EnlargeEmmanuel Dunand/AFP/Getty Images reader comments 7 Share this story In an effort to stamp down on irresponsible drone flights, the Civil Aviation Authority (CAA)—which regulates all flights in the UK—has launched a new version of the "Dronecode." The Dronecode is a set of rules, regulations, and recommendations originally launched in 2015 that stated drones must stay within sight of the pilot, below an altitude of 400 feet (120 metres), that they must stay away from aircraft and airports, and that operators must use common sense to keep others safe. However, according to research conducted by the CAA, only 39 percent of drone owners have actually heard of the Dronecode, with only 36 percent being made aware of it at the time of purchase. To make things a little easier for pilots to remember, the watchdog has come up with a mnemonic aid as follows: Don't fly near airports or airfields Remember to stay below 400ft (120m) and at least 150ft (50m) away from buildings and people Observe your drone at all times Never fly near aircraft Enjoy responsibly While you can't help but feel the CAA stopped trying by the time it got to the letter "O," there's no doubt that some drone pilots could use some common sense. Earlier this month it emerged that airline pilots reported four near misses with drones in a month, including one flying near London's Shard and another at Liverpool airport. One pilot even reported he could identify the particular brand of drone that came within 100 meters of the plane because "his son had the very same model." Drone crime has also soared in the UK, with police being called in to investigate alleged pedophiles filming playgrounds, high-tech drug-runners trying to smuggle contraband into prisons, and even one occasion when a man was caught filming people at an ATM in Northern Ireland. Alongside the Dronecode, the CAA and air traffic control body NATS has also launched dronesafe.uk, which includes the regulator's rules as well as training resources. UK retailer Maplin said it will ensure those that buy drones in the run up to Christmas are aware of the Dronecode at the time of purchase. This post originated on Ars Technica UK
Pablo Ares Gastesireader comments 63 Share this story The Tennessee Supreme Court is vacating the child-porn production conviction of a Knoxville man, named Thomas Whited, who secretly filmed his 12-year-old daughter—and 14-year-old friend—showering, going to the bathroom, and undressing.

Although the father recorded the bathroom for two months for sexual reasons, the high court vacated his 22-year sentence because what he filmed did not amount to pornography.

The girls were not having sex, the high court reasoned (PDF) Monday, and instead the minors were videotaped in the bathroom performing "everyday activities." Most states define child pornography to some extent on whether it is intended to sexually arouse the viewer, which was the case in the prosecution of Whited, a US Army National Guardsman. However, under Tennessee's child pornography laws, the intent of the viewer or producer of the recorded images doesn't matter. What does matter, however, is the story the images tell. Tennessee defines child porn as depicting children having sex, simulated "sexual activity," and "lascivious exhibition" of children's private parts.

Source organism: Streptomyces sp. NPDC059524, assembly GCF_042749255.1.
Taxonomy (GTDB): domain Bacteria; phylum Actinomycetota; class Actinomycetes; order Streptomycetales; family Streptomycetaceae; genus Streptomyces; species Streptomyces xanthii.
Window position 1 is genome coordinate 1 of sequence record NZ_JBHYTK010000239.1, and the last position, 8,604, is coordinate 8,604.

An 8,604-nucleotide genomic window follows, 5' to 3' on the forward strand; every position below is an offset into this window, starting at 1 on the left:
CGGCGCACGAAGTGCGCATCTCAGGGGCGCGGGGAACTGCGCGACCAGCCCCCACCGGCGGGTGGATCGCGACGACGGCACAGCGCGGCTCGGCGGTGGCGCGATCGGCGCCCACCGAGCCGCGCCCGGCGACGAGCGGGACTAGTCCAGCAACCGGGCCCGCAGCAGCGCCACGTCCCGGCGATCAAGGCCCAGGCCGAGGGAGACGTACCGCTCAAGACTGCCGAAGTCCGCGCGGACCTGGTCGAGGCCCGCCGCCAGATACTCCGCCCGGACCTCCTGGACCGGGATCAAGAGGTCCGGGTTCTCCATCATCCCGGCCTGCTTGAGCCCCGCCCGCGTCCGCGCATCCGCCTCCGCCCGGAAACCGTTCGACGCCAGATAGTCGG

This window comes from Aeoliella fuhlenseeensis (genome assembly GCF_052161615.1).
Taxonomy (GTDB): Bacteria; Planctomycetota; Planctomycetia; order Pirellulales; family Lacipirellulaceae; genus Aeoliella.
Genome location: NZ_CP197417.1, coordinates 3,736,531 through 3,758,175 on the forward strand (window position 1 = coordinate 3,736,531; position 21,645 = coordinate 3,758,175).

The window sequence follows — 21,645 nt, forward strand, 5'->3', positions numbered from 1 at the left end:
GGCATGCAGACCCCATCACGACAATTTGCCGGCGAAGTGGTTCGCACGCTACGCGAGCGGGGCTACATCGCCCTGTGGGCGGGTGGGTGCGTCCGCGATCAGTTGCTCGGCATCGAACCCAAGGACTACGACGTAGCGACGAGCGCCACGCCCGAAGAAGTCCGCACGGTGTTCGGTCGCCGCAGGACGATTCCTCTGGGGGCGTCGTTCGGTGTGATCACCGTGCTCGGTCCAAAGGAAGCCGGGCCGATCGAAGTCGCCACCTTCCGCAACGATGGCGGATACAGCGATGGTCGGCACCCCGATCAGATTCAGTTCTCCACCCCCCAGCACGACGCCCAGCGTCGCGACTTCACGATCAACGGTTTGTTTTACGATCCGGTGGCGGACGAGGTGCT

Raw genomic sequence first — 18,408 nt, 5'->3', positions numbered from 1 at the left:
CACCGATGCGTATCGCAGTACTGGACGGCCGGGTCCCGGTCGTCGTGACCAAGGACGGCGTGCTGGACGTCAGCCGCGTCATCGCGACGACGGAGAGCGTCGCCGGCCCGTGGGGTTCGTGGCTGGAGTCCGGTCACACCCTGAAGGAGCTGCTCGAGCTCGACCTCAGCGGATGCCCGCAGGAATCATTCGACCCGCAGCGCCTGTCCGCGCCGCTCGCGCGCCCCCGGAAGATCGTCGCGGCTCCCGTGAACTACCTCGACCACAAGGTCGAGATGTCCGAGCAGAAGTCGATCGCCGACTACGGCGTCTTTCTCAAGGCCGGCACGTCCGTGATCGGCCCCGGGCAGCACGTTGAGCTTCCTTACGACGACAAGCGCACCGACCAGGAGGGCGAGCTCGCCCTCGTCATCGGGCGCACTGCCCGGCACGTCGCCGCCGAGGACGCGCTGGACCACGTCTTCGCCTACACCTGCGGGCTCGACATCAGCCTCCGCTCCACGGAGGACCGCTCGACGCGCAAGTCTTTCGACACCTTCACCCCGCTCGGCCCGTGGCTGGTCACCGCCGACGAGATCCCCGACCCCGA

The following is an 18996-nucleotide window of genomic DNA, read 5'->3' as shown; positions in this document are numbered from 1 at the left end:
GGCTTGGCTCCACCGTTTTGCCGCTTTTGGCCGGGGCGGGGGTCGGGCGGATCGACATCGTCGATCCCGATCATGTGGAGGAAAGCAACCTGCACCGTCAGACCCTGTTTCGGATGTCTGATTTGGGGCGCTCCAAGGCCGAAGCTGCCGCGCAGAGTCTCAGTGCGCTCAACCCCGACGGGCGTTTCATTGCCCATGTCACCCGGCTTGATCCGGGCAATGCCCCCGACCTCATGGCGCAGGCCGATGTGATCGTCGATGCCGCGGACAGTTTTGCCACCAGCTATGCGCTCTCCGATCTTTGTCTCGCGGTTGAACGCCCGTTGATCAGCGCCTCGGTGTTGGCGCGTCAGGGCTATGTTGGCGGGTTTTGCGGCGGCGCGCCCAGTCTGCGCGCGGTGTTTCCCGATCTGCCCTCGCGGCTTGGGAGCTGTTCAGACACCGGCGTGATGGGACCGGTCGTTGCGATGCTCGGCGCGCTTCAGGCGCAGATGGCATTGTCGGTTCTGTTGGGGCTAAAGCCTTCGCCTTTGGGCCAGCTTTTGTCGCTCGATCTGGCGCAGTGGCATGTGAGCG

There was no sexual or simulated sexual activity being filmed in the case of Whitfield, and the term "lascivious" is overbroad, the high court reasoned.

Because of that vagueness in "lascivious," the court suggested that filming a baby's first bath could be considered child porn: The question is close, but we must hold that the videos at issue do not rise to a level at which the trier of fact could reasonably find that they include "sexual activity," defined as the "lascivious exhibition" of the minor's private body areas.... Rather, the minors in the videos are engaging in everyday activities that are appropriate for the settings and are not sexual or lascivious within the ordinary meaning of those terms.

For this reason, we reverse and dismiss the defendant's nine convictions for especially aggravated sexual exploitation of a minor. The court added that the video producer's "subjective intent or purpose of sexual arousal or gratification" is immaterial. "To determine the sufficiency of the evidence, the court must focus on the material at issue and ask whether it includes a depiction of the lascivious exhibition of a minor‘s private body areas," the court ruled. "Assessing the videos in the instant case, we conclude that the videos do not include a minor engaging in a lascivious exhibition." A jury in 2013 found Whited guilty of nine counts of aggravated sexual exploitation of a minor, one count of attempted aggravated sexual exploitation of a minor, 13 counts of observation without consent, and one count of attempted observation without consent.

The defendant was brought to trial after his wife discovered the video on his mobile phone. The state's high court noted that its ruling "does not mean that the defendant's conduct does not constitute a criminal offense." The court, which did not disturb the other charged counts, ordered Whited to be re-sentenced in light of the nine main counts being overturned.